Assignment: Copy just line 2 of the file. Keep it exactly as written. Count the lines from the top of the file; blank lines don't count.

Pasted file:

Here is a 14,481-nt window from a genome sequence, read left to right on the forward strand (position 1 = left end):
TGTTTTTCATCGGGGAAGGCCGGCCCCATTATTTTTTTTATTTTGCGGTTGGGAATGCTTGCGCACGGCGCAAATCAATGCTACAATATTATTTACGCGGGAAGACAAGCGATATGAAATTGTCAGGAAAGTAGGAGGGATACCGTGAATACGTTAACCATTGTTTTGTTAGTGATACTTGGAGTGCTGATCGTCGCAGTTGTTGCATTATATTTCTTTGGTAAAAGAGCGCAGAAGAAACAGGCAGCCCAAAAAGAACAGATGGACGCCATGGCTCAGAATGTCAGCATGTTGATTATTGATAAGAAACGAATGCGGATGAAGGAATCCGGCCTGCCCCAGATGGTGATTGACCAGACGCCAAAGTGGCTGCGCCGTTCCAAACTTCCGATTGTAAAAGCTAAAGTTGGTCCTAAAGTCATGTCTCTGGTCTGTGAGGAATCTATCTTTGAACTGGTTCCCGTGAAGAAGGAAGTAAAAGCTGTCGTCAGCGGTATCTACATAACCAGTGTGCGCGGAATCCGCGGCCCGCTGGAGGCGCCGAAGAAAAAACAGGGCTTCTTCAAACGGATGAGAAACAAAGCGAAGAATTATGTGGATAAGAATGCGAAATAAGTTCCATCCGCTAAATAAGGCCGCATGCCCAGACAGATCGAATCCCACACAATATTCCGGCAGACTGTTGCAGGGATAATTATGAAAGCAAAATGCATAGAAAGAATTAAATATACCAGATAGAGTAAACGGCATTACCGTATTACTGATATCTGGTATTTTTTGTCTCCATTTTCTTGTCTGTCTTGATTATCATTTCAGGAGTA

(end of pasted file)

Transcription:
TGTTTTTCATCGGGGAAGGCCGGCCCCATTATTTTTTTTATTTTGCGGTTGGGAATGCTTGCGCACGGCGCAAATCAATGCTACAATATTATTTACGCGGGAAGACAAGCGATATGAAATTGTCAGGAAAGTAGGAGGGATACCGTGAATACGTTAACCATTGTTTTGTTAGTGATACTTGGAGTGCTGATCGTCGCAGTTGTTGCATTATATTTCTTTGGTAAAAGAGCGCAGAAGAAACAGGCAGCCCAAAAAGAACAGATGGACGCCATGGCTCAGAATGTCAGCATGTTGATTATTGATAAGAAACGAATGCGGATGAAGGAATCCGGCCTGCCCCAGATGGTGATTGACCAGACGCCAAAGTGGCTGCGCCGTTCCAAACTTCCGATTGTAAAAGCTAAAGTTGGTCCTAAAGTCATGTCTCTGGTCTGTGAGGAATCTATCTTTGAACTGGTTCCCGTGAAGAAGGAAGTAAAAGCTGTCGTCAGCGGTATCTACATAACCAGTGTGCGCGGAATCCGCGGCCCGCTGGAGGCGCCGAAGAAAAAACAGGGCTTCTTCAAACGGATGAGAAACAAAGCGAAGAATTATGTGGATAAGAATGCGAAATAAGTTCCATCCGCTAAATAAGGCCGCATGCCCAGACAGATCGAATCCCACACAATATTCCGGCAGACTGTTGCAGGGATAATTATGAAAGCAAAATGCATAGAAAGAATTAAATATACCAGATAGAGTAAACGGCATTACCGTATTACTGATATCTGGTATTTTTTGTCTCCATTTTCTTGTCTGTCTTGATTATCATTTCAGGAGTA